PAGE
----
For the proclamation of the Gospel and the edification of the Body of Christ
Tasters from the King's Table
Cry for Jerusalem
The prophet Jeremiah is known as "the weeping prophet", because his book is filled with emotion and tears for Judah. He is for example the prophet that says: "Oh that my head were waters, and mine eye a fountain of tears, that I might weep day and night for the slain of the daughter of my people!" But his tears are not only his: they are also the cry of God for the apostate nation.
Jeremiah also wrote the book of Lamentations. According to tradition, he wrote it sat down on a nearby mountain, while he saw the devastation of the city. His words therefore rise up, in waves of growing pain, as a delicate groan, in curses and sighs.
Jerusalem was a woman. Had not God been its beloved and her His beloved, which God had washed, adorned with jewels and clothed with beauty? But now Jerusalem is the adulterous woman that has become "like a widow", and cries bitterly in the night. The prophet feels pity for her: "As great as the ocean is your brokenness, who will heal you"?. There is nothing that can be done now but cry, and so he invites her to do it: "Oh daughter of Zion, pour forth tears like a stream day and night; don't rest, nor stop the pupils of your eyes."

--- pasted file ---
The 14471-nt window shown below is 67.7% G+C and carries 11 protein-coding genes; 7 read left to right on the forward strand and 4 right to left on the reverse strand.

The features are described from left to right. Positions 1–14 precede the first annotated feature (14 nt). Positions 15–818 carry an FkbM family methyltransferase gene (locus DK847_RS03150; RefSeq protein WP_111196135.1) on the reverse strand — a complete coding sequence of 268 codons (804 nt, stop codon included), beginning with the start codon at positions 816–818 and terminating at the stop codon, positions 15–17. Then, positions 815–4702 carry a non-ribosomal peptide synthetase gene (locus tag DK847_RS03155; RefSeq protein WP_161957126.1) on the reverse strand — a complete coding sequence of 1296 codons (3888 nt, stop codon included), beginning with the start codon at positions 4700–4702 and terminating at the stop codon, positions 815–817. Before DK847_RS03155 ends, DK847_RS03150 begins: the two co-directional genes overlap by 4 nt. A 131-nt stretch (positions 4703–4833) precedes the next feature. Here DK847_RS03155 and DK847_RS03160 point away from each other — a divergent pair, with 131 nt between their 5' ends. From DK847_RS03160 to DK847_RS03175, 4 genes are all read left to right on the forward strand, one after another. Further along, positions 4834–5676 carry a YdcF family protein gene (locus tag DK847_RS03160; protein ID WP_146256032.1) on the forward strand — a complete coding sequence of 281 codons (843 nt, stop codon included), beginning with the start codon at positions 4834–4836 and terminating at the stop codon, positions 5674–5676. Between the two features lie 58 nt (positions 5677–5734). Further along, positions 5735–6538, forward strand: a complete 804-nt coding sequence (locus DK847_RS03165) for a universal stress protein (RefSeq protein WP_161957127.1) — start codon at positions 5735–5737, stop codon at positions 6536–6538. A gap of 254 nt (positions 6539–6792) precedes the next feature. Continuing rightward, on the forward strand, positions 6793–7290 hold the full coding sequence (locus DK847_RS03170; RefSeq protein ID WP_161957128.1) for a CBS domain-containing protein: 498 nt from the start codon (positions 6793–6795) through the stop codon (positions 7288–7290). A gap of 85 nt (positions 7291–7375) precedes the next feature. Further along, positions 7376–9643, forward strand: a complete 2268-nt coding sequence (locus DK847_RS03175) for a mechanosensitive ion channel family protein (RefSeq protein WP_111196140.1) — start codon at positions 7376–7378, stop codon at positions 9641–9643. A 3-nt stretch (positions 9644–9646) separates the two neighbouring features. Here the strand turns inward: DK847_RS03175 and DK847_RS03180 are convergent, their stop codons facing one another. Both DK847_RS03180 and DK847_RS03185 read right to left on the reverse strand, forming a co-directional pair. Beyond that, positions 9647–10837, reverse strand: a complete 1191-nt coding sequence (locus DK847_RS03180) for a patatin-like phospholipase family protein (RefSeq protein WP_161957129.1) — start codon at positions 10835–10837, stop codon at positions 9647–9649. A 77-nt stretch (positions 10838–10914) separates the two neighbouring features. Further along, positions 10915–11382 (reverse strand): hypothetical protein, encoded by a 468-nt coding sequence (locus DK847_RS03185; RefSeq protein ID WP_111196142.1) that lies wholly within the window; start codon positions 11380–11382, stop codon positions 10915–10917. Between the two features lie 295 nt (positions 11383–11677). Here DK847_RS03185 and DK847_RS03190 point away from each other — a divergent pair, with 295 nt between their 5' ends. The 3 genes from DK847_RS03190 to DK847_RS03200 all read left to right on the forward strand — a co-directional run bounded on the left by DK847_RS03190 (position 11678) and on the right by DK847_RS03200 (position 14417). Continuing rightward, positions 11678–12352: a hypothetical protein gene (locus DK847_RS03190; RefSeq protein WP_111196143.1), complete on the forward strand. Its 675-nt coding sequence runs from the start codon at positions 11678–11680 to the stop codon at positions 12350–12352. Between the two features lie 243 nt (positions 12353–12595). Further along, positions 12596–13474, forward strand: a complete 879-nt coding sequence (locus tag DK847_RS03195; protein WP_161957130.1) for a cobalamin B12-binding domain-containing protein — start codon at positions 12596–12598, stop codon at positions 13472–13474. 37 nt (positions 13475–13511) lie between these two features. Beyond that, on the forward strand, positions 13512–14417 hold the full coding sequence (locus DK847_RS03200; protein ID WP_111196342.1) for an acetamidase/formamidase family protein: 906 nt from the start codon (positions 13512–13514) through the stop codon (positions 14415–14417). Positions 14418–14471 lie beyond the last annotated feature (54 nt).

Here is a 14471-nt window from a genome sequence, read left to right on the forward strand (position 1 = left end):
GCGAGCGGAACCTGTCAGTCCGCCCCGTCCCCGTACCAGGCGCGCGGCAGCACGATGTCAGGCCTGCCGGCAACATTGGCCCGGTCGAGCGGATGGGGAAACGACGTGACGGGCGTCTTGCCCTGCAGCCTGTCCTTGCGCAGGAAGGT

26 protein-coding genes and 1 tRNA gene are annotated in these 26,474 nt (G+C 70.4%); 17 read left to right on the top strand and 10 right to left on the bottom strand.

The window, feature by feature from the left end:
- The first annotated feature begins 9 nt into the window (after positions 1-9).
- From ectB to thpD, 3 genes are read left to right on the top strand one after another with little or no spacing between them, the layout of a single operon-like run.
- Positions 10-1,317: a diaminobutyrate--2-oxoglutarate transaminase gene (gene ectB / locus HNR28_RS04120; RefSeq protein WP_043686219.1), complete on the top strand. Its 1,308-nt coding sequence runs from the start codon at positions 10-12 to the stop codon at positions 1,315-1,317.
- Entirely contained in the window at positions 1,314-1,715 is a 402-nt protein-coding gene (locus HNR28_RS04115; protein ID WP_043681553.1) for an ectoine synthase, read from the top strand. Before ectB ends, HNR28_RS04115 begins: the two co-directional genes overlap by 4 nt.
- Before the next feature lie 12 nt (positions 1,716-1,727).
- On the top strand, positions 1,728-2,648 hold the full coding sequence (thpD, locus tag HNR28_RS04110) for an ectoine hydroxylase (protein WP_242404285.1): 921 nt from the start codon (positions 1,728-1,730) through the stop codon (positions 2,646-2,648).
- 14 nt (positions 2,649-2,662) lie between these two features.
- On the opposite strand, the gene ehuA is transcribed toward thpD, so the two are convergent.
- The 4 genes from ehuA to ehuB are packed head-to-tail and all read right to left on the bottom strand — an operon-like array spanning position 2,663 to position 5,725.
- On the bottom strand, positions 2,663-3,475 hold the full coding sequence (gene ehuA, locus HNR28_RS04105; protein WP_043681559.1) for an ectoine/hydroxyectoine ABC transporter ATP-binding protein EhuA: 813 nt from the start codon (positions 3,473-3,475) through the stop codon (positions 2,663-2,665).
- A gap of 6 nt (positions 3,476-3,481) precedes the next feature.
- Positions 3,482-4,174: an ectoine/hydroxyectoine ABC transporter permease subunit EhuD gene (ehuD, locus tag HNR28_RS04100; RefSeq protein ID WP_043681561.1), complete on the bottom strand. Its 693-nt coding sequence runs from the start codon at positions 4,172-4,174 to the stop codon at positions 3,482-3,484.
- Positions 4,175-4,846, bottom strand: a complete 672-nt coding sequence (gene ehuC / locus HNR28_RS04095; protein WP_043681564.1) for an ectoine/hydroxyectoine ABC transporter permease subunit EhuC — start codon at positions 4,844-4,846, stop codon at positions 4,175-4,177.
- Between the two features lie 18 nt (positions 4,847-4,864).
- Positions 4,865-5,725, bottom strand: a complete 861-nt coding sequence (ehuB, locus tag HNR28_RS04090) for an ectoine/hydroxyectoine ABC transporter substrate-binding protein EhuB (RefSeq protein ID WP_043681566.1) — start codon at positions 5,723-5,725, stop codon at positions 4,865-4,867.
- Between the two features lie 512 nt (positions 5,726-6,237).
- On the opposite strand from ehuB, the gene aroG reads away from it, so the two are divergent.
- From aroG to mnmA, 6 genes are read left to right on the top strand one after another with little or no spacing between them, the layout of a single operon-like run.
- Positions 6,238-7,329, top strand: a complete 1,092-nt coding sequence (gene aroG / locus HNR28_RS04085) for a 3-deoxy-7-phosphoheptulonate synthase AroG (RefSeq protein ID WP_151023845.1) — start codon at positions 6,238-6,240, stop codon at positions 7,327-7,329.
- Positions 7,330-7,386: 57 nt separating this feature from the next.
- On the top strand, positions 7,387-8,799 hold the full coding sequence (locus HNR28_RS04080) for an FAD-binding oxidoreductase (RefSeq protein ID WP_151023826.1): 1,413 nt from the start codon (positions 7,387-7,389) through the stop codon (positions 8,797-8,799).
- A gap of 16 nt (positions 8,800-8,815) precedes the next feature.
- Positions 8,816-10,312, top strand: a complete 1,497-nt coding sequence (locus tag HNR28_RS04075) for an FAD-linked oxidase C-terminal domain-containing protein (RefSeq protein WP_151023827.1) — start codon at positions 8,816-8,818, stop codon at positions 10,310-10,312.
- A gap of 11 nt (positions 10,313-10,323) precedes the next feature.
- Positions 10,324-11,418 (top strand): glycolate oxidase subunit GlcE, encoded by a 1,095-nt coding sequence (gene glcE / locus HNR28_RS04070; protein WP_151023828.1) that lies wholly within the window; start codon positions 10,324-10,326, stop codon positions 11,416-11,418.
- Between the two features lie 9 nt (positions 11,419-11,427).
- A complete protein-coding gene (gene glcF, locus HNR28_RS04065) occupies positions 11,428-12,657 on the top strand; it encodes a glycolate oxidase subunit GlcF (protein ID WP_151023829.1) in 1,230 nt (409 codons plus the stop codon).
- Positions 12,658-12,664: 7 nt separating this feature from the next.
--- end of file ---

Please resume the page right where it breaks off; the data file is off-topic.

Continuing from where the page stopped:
The image of Jeremiah crying over Jerusalem repeats itself almost six hundred years later. It is not Jeremiah now, of course, but Jesus, with whom His contemporaries found in Him a certain resemblance. He also cries, and in his crying says: " Jerusalem, Jerusalem you who kill the prophets, and stone those that who are sent to you! How many times I wanted to gather together your children, as the hen gathers its chicks under its wings, and you were unwilling! Look, your house is left to you deserted…." The city is not yet desolate; however, Jesus can see it just as it will be forty years later. Exactly as Jeremiah saw it.
But the image of a prophet crying for Jerusalem has a third manifestation. Today the true Jerusalem -the Church - is also desolate, and the Lord Jesus again cries over its ruins. It is Christ's cry for His unfaithful lover. Almost all that Jeremiah says over that widow in Lamentations is applicable to the Church today. Will today's prophets join together in Christ's cry for His beloved, like Jeremiah did beforehand over Jerusalem?